The Southern African Catholic Bishops’ Conference which comprises Bishops of South Africa, Botswana and Swaziland have denounced the violence in Gaza and described as absolutely abhorrent that the Christian community of Iraq is suffering martyrdom and expulsion from their country.
The Bishops’ statement issued by the Archbishop of Pretoria, Most Rev. William Slattery OFM, says that August marks 100 years since the beginning of the Great War: The First World War. According to the Bishops, it would appear that the lessons of the tragic consequences of that Great War have not been learnt by humankind. “The cry ‘no more war!’ has gone unheeded and millions continue to suffer and die,” the Bishops say.
The Bishops note that in different parts of Africa, in Iraq and Syria and now in Gaza the world is faced with stark and horrifying evidence of the moral bankruptcy of modern warfare. By its very nature: in situations and with weapons where no distinction is possible between combatants and non-combatants and where superpowers are stymied by lone suicide bombers, modern warfare shows itself to be obsolete. War that has become interminable – or self-perpetuating as in Gaza – solves nothing; it never reconciles but only succeeds in entrenching hatred and division. Whether perpetrated by Israeli or by Palestinian, the use of violence will never bring a solution to the problems of the Holy Land.
The Bishops have therefore determined that the Israeli offensive against Gaza and the firing of Palestinian rockets into Israel must stop. They call for the recognition of an end to structural forms of violence such as the illegal settlements by Israel, the Wall, the checkpoints, restriction of Palestinian movement and the lack of security on both sides. “For as long as these continue”, say the Bishops, “there is little hope for any lasting peace. These and other root problems must be engaged and resolved”.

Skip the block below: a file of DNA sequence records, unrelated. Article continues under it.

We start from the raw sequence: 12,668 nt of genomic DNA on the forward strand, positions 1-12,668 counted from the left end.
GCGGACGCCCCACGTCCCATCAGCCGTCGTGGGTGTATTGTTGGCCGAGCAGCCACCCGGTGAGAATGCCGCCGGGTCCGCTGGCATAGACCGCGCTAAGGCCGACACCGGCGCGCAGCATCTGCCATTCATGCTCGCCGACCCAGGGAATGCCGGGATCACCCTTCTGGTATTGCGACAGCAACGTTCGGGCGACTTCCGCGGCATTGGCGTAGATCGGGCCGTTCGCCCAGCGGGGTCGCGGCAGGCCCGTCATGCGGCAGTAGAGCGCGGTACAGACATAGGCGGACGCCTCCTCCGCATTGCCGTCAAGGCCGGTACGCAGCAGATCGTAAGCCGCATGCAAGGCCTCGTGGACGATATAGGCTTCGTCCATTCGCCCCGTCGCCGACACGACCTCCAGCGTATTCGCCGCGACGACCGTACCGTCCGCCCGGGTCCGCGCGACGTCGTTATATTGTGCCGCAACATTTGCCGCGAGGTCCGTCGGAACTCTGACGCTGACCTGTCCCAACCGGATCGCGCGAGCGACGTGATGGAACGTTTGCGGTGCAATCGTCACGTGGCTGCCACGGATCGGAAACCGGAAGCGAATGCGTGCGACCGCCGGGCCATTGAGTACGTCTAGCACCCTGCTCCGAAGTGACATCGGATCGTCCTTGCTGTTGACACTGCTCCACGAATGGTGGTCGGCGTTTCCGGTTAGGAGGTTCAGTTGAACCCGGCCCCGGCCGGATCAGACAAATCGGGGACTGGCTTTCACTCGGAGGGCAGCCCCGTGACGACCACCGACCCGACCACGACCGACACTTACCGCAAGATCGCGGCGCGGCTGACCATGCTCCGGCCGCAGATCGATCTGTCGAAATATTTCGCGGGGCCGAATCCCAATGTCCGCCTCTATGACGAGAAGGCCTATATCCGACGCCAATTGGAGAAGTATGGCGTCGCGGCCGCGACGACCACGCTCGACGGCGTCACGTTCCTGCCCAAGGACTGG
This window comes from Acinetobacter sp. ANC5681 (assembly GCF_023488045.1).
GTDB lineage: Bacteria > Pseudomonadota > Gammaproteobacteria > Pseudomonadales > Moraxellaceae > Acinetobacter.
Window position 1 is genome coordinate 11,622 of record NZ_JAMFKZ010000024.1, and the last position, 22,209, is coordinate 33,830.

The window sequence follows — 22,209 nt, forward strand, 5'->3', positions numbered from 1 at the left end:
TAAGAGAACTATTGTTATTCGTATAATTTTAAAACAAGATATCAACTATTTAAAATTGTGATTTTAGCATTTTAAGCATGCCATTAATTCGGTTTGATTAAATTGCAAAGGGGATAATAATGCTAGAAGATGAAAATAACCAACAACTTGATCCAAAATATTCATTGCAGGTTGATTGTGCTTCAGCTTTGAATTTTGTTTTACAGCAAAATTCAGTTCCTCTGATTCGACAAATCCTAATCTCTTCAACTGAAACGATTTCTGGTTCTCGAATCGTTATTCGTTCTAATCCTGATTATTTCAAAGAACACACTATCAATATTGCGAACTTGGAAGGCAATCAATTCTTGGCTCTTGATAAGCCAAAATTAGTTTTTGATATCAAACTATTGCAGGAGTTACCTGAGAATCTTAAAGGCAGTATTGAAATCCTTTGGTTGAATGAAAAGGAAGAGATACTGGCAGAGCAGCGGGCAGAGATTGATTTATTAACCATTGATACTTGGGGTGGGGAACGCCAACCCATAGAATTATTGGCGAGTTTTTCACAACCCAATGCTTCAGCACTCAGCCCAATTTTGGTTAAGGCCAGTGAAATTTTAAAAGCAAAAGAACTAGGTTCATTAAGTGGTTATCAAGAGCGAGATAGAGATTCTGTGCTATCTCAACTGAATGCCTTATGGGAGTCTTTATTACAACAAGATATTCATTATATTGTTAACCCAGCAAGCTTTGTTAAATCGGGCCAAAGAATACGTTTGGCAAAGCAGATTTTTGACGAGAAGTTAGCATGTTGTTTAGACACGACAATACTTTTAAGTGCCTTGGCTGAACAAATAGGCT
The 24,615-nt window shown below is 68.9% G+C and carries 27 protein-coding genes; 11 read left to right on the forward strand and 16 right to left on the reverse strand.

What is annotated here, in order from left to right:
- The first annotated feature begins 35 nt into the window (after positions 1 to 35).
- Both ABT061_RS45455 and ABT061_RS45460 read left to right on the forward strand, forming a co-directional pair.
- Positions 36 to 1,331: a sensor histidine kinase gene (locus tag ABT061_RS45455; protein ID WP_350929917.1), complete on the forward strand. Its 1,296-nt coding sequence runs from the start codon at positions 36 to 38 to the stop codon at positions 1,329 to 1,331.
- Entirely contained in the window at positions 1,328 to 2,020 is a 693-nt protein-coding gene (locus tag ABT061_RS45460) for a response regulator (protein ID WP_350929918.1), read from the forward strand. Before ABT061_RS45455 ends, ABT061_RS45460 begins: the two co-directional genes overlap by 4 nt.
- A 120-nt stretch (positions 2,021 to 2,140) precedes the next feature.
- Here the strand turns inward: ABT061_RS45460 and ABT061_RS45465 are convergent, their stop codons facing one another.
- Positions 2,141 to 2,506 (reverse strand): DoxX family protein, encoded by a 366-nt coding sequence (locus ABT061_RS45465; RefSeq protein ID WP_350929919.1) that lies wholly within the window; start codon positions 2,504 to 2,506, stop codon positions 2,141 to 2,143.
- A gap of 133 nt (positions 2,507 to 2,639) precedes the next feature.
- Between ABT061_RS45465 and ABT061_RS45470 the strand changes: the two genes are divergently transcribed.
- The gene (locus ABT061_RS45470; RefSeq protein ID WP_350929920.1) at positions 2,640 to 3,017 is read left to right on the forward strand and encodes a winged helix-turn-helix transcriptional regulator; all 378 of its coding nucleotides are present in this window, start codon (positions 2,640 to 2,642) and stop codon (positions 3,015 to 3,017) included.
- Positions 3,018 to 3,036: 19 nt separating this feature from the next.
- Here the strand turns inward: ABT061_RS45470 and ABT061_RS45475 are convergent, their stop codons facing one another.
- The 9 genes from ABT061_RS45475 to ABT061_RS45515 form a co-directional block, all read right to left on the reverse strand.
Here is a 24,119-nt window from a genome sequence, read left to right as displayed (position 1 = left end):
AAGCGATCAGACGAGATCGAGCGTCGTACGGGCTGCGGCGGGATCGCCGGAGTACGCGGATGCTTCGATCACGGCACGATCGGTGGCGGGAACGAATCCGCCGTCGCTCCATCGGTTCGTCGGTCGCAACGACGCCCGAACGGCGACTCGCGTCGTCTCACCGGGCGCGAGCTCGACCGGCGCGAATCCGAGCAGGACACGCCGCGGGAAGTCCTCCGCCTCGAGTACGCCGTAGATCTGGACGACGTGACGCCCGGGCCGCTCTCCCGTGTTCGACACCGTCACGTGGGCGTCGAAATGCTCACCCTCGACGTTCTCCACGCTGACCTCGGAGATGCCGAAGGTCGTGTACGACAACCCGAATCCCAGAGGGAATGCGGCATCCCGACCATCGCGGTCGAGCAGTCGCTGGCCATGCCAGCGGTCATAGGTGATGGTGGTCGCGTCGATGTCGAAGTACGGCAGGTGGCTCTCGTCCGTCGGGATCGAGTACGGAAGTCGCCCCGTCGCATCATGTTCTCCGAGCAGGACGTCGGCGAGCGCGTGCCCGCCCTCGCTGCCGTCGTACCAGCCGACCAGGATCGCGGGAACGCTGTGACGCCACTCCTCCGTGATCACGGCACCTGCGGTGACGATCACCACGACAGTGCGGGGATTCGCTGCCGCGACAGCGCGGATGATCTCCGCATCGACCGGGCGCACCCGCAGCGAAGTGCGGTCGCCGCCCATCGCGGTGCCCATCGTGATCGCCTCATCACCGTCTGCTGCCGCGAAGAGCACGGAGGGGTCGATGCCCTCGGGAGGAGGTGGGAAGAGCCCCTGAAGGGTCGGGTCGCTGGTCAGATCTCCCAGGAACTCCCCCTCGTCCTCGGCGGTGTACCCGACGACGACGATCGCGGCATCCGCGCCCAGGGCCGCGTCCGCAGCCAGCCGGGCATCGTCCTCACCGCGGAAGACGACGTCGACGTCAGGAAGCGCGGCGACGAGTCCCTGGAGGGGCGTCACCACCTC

In all, the Bishops appeal to the leaders of Palestine and Israel to put an end to the war, to cease the violence and to stop killing each other. They also call upon these leaders to commit themselves to respecting the fundamental dignity and rights of their adversaries. The Bishops emphasise that this “can (only) be done by resorting to dialogue which comprises real negotiations and the building of a lasting peace”.
On Christians in Iraq, the Southern African Catholic Bishops’ Conference says it is absolutely abhorrent that the Christian community of Iraq, a tradition that goes back almost 2000 years, is suffering expulsion from their country and martyrdom.
As Catholic bishops of Southern Africa the Bishops plead with members of the Islamic State to exercise religious tolerance in Iraq. The Bishops further assure the persecuted Christians of Iraq of their deepest concern and pledge never to forget their plight. They have also strongly deplored the utter destruction of ancient dioceses, vibrant parishes and faithful families simply because of their loyalty to the Christian faith. They label what is happening in Iraq as a crime against humanity.
In their statement, the Bishops have told other religious traditions in Iraq who suffer the same fate as the Christian community that their hearts and prayers go out to them as well. “We admire many of the great religious teachings of Islam, particularly their care for the poor and the needy. We call on faithful Muslims who believe in our common humanity to plead with those driven by extremism to cease their oppression of deeply religious communities and to seek that peace which Islam itself endeavors to promote,” the Bishops conclude their statement.
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